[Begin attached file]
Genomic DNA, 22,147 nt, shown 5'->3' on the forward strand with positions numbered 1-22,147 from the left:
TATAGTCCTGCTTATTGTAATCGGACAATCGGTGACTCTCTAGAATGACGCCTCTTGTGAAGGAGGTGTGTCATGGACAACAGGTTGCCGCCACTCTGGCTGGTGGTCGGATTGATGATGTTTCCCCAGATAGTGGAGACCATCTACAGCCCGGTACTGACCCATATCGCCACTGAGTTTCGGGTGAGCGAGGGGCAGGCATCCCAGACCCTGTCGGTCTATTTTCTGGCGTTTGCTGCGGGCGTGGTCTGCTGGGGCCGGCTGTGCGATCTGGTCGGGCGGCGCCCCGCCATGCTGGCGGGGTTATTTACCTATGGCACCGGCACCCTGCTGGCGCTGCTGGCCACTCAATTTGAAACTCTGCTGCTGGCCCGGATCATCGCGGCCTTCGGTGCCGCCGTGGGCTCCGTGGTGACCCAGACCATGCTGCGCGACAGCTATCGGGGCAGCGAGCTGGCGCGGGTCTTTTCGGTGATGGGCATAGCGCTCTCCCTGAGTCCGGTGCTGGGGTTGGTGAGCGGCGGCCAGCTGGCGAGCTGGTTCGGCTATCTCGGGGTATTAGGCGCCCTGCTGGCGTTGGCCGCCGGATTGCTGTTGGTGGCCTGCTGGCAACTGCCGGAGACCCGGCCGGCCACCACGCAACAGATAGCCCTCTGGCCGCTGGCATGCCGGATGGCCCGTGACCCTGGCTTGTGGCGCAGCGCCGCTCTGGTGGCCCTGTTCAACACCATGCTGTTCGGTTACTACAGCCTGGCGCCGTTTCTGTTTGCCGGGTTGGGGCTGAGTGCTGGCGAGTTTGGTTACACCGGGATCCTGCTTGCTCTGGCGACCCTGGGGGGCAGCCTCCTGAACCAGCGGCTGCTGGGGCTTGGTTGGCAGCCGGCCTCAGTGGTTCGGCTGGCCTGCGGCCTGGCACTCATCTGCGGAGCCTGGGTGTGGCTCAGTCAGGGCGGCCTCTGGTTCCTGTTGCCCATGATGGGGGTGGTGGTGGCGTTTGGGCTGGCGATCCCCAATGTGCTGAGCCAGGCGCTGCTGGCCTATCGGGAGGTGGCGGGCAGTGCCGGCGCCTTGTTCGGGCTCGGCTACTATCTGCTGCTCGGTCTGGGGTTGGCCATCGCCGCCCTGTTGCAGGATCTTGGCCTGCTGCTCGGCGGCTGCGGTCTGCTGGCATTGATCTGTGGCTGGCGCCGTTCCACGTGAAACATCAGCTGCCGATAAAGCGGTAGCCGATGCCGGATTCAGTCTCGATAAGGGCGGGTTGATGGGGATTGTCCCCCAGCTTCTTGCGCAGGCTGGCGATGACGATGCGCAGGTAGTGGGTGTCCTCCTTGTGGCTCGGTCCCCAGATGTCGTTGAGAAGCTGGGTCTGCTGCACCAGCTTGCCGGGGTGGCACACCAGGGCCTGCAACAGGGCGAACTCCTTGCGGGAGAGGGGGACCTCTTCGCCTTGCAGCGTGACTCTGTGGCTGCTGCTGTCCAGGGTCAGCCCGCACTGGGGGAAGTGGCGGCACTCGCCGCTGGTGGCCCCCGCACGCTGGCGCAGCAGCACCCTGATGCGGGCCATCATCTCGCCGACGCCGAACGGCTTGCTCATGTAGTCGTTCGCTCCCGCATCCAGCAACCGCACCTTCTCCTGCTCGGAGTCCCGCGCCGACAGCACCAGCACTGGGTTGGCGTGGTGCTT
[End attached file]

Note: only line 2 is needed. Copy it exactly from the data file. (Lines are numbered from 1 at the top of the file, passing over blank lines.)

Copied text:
TATAGTCCTGCTTATTGTAATCGGACAATCGGTGACTCTCTAGAATGACGCCTCTTGTGAAGGAGGTGTGTCATGGACAACAGGTTGCCGCCACTCTGGCTGGTGGTCGGATTGATGATGTTTCCCCAGATAGTGGAGACCATCTACAGCCCGGTACTGACCCATATCGCCACTGAGTTTCGGGTGAGCGAGGGGCAGGCATCCCAGACCCTGTCGGTCTATTTTCTGGCGTTTGCTGCGGGCGTGGTCTGCTGGGGCCGGCTGTGCGATCTGGTCGGGCGGCGCCCCGCCATGCTGGCGGGGTTATTTACCTATGGCACCGGCACCCTGCTGGCGCTGCTGGCCACTCAATTTGAAACTCTGCTGCTGGCCCGGATCATCGCGGCCTTCGGTGCCGCCGTGGGCTCCGTGGTGACCCAGACCATGCTGCGCGACAGCTATCGGGGCAGCGAGCTGGCGCGGGTCTTTTCGGTGATGGGCATAGCGCTCTCCCTGAGTCCGGTGCTGGGGTTGGTGAGCGGCGGCCAGCTGGCGAGCTGGTTCGGCTATCTCGGGGTATTAGGCGCCCTGCTGGCGTTGGCCGCCGGATTGCTGTTGGTGGCCTGCTGGCAACTGCCGGAGACCCGGCCGGCCACCACGCAACAGATAGCCCTCTGGCCGCTGGCATGCCGGATGGCCCGTGACCCTGGCTTGTGGCGCAGCGCCGCTCTGGTGGCCCTGTTCAACACCATGCTGTTCGGTTACTACAGCCTGGCGCCGTTTCTGTTTGCCGGGTTGGGGCTGAGTGCTGGCGAGTTTGGTTACACCGGGATCCTGCTTGCTCTGGCGACCCTGGGGGGCAGCCTCCTGAACCAGCGGCTGCTGGGGCTTGGTTGGCAGCCGGCCTCAGTGGTTCGGCTGGCCTGCGGCCTGGCACTCATCTGCGGAGCCTGGGTGTGGCTCAGTCAGGGCGGCCTCTGGTTCCTGTTGCCCATGATGGGGGTGGTGGTGGCGTTTGGGCTGGCGATCCCCAATGTGCTGAGCCAGGCGCTGCTGGCCTATCGGGAGGTGGCGGGCAGTGCCGGCGCCTTGTTCGGGCTCGGCTACTATCTGCTGCTCGGTCTGGGGTTGGCCATCGCCGCCCTGTTGCAGGATCTTGGCCTGCTGCTCGGCGGCTGCGGTCTGCTGGCATTGATCTGTGGCTGGCGCCGTTCCACGTGAAACATCAGCTGCCGATAAAGCGGTAGCCGATGCCGGATTCAGTCTCGATAAGGGCGGGTTGATGGGGATTGTCCCCCAGCTTCTTGCGCAGGCTGGCGATGACGATGCGCAGGTAGTGGGTGTCCTCCTTGTGGCTCGGTCCCCAGATGTCGTTGAGAAGCTGGGTCTGCTGCACCAGCTTGCCGGGGTGGCACACCAGGGCCTGCAACAGGGCGAACTCCTTGCGGGAGAGGGGGACCTCTTCGCCTTGCAGCGTGACTCTGTGGCTGCTGCTGTCCAGGGTCAGCCCGCACTGGGGGAAGTGGCGGCACTCGCCGCTGGTGGCCCCCGCACGCTGGCGCAGCAGCACCCTGATGCGGGCCATCATCTCGCCGACGCCGAACGGCTTGCTCATGTAGTCGTTCGCTCCCGCATCCAGCAACCGCACCTTCTCCTGCTCGGAGTCCCGCGCCGACAGCACCAGCACTGGGTTGGCGTGGTGCTT